To avoid unwanted transient effects in those cases where the object had not yet been measured for the length of time span thist and, consequently, no historical lateral offsets exist, it is advantageous when a dynamically increasing delay time thist/dyn takes the place of time thist, the time span until maximum value thist is reached being supplemented by the dynamic component that increases with the duration of observation. Until this maximum value is reached, the quality of the thus calculable ychist is somewhat lower, but this value is always ready as a transitional value.
 In addition, a filtering is advantageous to compensate for short-term curvature fluctuations caused by steering motion or signal noise. Since this filtering likewise delays the active signal by tfilter, the delay in the yv values must likewise last longer by approximately this value. The delay may be advantageously further modified, for example, by filter times of active curvature signal k. In this connection, the instantaneous value of curvature k of the travel trajectory of the vehicle to be controlled, at any one time, is delayed by a preset value for averaging purposes, this delay being considered as well in the determination of historical travel-course offset ychist.
 Although the delay times are known, so that thist is generated from the sum of half of the time gap and the filter time, such modifications of time span thist may be useful in order to achieve a functional optimum by way of a total adjustment. This applies, in particular, when the quantities are not only filtered by a delay element, but are also averaged via low-pass-type filters. The latter is also used here for reducing measuring fluctuations. Delay element and averaging filter may be combined in simple fashion, for example, by using filters having a most constant possible group delay, e.g., Bessel filters or series-connected filters having a critical attenuation.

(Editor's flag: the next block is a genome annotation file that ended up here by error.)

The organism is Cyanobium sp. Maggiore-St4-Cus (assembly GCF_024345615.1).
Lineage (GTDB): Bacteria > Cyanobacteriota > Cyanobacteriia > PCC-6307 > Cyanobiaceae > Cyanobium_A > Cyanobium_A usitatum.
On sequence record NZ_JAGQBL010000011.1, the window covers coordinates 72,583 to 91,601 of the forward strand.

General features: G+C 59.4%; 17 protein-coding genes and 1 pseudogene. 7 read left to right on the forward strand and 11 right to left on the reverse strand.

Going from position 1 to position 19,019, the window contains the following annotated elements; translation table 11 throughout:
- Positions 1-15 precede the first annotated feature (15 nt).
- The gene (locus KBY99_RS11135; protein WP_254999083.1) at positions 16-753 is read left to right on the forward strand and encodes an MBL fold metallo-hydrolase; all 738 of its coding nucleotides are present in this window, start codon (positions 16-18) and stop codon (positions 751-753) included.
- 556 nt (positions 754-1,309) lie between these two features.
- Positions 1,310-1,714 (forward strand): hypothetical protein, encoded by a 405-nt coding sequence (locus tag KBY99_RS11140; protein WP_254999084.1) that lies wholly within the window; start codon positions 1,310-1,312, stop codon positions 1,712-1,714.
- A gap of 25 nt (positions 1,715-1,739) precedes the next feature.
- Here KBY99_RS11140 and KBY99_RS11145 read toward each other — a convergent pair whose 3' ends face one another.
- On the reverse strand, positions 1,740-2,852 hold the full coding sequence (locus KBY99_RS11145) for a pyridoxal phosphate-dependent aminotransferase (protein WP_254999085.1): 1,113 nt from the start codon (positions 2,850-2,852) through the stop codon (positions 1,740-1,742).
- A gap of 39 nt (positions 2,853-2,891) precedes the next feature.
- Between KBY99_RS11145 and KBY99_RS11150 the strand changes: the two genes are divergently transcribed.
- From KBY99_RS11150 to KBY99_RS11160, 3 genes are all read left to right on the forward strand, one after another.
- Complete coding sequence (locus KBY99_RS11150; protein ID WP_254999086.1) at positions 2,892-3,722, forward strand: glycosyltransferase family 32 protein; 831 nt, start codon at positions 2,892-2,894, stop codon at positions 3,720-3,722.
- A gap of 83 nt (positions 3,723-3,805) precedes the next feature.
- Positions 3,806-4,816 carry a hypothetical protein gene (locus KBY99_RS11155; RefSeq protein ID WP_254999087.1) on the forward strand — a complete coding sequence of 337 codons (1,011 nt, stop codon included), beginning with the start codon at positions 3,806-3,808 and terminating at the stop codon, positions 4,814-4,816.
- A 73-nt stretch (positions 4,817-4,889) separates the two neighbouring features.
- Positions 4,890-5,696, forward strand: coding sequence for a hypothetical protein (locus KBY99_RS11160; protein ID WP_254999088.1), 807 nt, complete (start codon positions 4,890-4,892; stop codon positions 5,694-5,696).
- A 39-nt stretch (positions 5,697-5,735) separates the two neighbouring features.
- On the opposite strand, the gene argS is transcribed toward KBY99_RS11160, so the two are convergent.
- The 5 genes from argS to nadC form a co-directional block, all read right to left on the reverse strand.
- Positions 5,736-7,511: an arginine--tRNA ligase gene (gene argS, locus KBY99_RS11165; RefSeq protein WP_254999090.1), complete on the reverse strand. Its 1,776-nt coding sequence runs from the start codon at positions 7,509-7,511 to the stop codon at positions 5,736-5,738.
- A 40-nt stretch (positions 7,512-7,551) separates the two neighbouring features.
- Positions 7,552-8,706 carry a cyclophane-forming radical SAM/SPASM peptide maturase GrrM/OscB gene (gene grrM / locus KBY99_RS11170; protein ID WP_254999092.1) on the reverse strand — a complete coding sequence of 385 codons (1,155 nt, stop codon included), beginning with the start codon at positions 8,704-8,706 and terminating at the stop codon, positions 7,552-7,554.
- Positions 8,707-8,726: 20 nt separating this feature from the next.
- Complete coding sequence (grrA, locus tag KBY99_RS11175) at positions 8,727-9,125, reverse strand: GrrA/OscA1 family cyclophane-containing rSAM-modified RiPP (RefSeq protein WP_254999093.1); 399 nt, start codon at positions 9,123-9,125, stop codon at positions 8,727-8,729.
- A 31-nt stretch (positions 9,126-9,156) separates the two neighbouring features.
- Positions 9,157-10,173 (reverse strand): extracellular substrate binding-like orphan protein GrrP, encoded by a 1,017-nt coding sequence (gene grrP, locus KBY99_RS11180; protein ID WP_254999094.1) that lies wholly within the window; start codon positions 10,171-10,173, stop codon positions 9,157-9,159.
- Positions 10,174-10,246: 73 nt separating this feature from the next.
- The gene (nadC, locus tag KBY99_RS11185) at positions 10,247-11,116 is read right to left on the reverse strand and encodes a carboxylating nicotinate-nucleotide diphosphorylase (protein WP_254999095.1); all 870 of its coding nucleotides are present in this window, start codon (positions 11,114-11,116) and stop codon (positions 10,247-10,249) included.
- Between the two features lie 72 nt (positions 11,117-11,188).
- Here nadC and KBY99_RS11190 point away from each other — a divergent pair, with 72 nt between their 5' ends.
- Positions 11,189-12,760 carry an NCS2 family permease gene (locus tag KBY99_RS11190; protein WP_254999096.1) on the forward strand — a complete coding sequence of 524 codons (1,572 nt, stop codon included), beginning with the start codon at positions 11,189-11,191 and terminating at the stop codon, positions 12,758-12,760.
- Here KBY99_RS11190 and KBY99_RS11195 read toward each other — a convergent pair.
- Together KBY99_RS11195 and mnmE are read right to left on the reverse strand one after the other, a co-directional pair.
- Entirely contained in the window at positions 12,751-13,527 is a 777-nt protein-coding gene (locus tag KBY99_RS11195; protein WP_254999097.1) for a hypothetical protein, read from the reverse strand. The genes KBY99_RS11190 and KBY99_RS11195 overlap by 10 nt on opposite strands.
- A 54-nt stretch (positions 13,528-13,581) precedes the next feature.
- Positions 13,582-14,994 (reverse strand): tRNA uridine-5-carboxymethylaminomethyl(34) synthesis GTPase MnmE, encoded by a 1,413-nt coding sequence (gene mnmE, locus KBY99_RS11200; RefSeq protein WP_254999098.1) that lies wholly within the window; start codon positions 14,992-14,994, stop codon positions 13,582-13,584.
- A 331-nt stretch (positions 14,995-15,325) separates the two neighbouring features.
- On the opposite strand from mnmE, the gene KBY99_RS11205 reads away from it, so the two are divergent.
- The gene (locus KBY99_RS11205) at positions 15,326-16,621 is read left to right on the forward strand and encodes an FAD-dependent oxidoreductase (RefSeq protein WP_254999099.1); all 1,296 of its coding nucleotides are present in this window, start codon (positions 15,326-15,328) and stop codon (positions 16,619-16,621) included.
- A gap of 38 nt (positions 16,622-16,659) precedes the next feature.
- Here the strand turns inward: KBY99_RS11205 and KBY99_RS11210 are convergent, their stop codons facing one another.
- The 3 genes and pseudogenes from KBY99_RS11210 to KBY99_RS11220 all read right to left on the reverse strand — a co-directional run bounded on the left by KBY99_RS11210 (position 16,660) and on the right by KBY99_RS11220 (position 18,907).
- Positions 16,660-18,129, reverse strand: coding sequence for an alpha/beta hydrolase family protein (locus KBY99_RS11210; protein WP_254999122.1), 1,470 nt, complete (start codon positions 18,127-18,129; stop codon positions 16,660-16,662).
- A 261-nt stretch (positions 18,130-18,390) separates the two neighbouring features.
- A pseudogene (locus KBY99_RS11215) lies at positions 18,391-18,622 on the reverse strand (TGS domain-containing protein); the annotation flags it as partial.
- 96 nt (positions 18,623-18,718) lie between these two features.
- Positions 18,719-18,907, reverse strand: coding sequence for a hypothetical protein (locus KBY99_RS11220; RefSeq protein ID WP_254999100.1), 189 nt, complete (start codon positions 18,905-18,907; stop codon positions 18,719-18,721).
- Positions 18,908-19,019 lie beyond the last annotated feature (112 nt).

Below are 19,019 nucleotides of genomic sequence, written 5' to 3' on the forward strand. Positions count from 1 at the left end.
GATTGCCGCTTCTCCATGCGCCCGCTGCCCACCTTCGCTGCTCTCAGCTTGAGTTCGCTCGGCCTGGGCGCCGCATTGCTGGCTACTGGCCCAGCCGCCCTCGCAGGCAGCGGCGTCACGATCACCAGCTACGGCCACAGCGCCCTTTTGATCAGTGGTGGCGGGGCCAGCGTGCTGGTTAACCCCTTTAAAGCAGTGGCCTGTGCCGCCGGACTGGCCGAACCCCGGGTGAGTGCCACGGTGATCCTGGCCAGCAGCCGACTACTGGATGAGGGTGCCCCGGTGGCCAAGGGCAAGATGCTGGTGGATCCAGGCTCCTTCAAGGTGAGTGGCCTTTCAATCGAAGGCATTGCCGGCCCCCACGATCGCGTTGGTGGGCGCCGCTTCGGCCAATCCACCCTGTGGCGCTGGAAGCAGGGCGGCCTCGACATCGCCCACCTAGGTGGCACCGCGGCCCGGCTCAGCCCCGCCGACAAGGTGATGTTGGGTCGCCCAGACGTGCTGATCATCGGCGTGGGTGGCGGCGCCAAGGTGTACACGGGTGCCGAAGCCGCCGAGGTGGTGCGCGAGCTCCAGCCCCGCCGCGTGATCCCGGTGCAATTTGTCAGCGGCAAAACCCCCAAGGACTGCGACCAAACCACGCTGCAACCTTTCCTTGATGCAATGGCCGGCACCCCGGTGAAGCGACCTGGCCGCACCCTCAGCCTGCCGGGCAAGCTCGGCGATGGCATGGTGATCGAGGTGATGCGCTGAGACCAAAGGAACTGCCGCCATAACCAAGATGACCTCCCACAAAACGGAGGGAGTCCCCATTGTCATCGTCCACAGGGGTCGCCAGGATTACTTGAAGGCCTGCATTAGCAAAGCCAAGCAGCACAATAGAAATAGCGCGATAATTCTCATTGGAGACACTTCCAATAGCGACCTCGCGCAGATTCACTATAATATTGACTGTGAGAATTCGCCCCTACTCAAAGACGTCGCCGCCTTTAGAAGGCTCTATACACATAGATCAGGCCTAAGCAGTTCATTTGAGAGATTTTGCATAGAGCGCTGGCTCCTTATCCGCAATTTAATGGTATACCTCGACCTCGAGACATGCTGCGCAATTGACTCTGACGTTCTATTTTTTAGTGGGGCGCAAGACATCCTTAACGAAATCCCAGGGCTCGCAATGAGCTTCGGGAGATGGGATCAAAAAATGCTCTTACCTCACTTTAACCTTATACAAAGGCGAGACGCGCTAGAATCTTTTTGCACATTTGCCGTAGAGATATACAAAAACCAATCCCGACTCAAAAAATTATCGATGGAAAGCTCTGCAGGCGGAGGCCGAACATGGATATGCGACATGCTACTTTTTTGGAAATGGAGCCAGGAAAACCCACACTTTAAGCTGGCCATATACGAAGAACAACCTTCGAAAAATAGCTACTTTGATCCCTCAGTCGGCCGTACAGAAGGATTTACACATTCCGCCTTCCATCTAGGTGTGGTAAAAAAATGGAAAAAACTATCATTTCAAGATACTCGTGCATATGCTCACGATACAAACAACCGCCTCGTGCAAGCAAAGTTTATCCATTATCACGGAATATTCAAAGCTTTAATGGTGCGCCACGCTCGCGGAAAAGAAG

In summary, the method of the present invention enables historical travel-course offsets to be generated in simple fashion, in particular by combining averaging and delay, without necessitating a costly storing of lane data or transformation of such stored data. A rapid result is achieved, since one only has to wait for about half of the time gap up until the result.
 To obtain a still further improved method for predicting the path of the vehicle to be controlled, it is also possible for a number of further detection devices for determining the travel-course offsets of objects traveling ahead to be present in the vehicle to be controlled. All results of these detection devices may then be analyzed and weighted. The analysis and weighting may preferably be carried out using a video camera, a preferably satellite-supported navigational system, a set-up for analyzing fixed destinations, or a set-up for determining a collective yaw or rotation rate of the objects driving ahead.
 These and other features of preferred embodiments of the invention are derived from the claims, as well as from the specification and the drawings, it being possible for the individual features to be realized individually or multiply in the form of subcombinations in the specific embodiment of the present invention and in other areas, and to constitute advantageous and patentable embodiments, for which protection is claimed here.